Charles Manly Stedman

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Charles M. Stedman
Charles M Stedman.jpg
Member of the U.S. House of Representatives
from North Carolina's 5th district
In office
March 4, 1911 – September 23, 1930
Preceded byJohn M. Morehead
Succeeded byFranklin W. Hancock Jr.
5th Lieutenant Governor of North Carolina
In office
January 21, 1885 – January 17, 1889
GovernorAlfred M. Scales
Preceded byJames L. Robinson
Succeeded byThomas M. Holt
Personal details
Charles Manly Stedman

(1841-01-29)January 29, 1841
Pittsboro, North Carolina
DiedSeptember 23, 1930(1930-09-23) (aged 89)
Washington, D.C.
Political partyDemocratic
SpouseCatherine Defosset Wright
Alma materUniversity of North Carolina
Military service
Allegiance Confederate States
Branch/serviceConfederate States Army
Years of service1861–1865
RankConfederate States of America Major.png Major
Unit1st (Bethel) North Carolina Infantry
44th North Carolina Infantry
Battles/warsAmerican Civil War

Charles Manly Stedman (January 29, 1841 – September 23, 1930) was a politician and lawyer from North Carolina.


Born in Pittsboro, North Carolina, Stedman moved to Fayetteville, North Carolina with his parents in 1853 where he attended Pittsboro and Donaldson Academies and graduated from the University of North Carolina at Chapel Hill in 1861, where he was a member of the Dialectic and Philanthropic Societies. During the Civil War he enlisted as a private in the Fayetteville Independent Light Infantry Company; part of the Confederate 1st North Carolina "Bethel Regiment. He later was promoted to major of the 44th North Carolina Infantry. Afterwards, Stedman returned to Chatham County, North Carolina and taught school in Pittsboro for one year. He studied law and was admitted to the bar in 1865, commencing practice in Wilmington, North Carolina.

Charles M. Stedman celebrates his eighty-fifth birthday with fellow congressmen in front of the U.S. Capitol. Speaker of the House Nicholas Longworth shakes hands with Stedman while presenting a congressional cake with eighty-five candles, January 30, 1926.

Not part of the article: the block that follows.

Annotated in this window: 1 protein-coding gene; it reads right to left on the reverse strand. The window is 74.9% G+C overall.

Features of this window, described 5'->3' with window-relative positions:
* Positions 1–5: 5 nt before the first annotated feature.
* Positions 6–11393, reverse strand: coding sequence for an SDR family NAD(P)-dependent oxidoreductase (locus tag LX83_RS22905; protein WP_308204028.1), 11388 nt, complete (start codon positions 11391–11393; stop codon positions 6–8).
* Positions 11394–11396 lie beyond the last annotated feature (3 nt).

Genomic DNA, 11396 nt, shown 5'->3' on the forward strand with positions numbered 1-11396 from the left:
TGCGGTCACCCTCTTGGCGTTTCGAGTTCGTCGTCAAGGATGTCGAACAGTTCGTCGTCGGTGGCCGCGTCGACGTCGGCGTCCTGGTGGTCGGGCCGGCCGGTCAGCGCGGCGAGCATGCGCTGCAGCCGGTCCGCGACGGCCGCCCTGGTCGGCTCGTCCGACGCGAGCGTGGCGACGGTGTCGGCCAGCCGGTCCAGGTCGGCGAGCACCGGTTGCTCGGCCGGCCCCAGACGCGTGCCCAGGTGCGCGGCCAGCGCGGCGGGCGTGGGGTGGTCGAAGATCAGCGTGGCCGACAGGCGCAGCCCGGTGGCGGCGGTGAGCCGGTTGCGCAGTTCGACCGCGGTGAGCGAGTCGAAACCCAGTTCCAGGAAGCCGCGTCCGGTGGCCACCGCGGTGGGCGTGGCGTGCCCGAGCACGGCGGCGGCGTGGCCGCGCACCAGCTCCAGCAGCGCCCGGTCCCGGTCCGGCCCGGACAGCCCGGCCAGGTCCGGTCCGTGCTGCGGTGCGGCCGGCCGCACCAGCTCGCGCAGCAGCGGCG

Stedman first got involved in politics as a delegate to the 1880 Democratic National Convention, which nominated Winfield Scott Hancock and William Hayden English for President and Vice President of the United States. He was elected the fifth Lieutenant Governor of North Carolina in 1884, serving from 1885 to 1889, and unsuccessfully ran for the Democratic nomination for Governor of North Carolina in 1888. He moved to Asheville, North Carolina in 1891 and to Greensboro, North Carolina in 1898, continuing to practice law. Stedman served as a trustee of the University of North Carolina from 1899 to 1915, was president of the North Carolina Bar Association from 1900 to 1901, was again an unsuccessful candidate for Governor of North Carolina in 1903-04, and was director and president of the North Carolina Railroad from 1909 to 1910.

Stedman was elected a Democrat to the United States House of Representatives in 1910 and was reelected to the seat in 1912, 1914, 1916, 1918, 1920, 1922, 1924, 1926 and 1928, serving until his death in Washington, D.C. on September 23, 1930, the last veteran of the Civil War, either Union or Confederate Army, to serve in the U.S. Congress. He was interred in Cross Creek Cemetery in Fayetteville, North Carolina. A commemorative roadside sign was placed in Fayetteville in his honor.

In 1923 Stedman introduced a bill in the Senate to create a Mammy memorial in Washington. The bill passed in the Senate, but following a large amount of protest, died in the House.[1]

See also[edit]


  • United States Congress. "Charles Manly Stedman (id: S000827)". Biographical Directory of the United States Congress. Retrieved on 2008-09-28
  • Charles Manly Stedman Papers, 1916-1919, in the Southern Historical Collection, UNC-Chapel Hill

External links[edit]

Political offices
Preceded by Lieutenant Governor of North Carolina
1885 – 1889
Succeeded by
U.S. House of Representatives
Preceded by Member of the U.S. House of Representatives
from North Carolina's 5th congressional district

March 4, 1911 – September 23, 1930
Succeeded by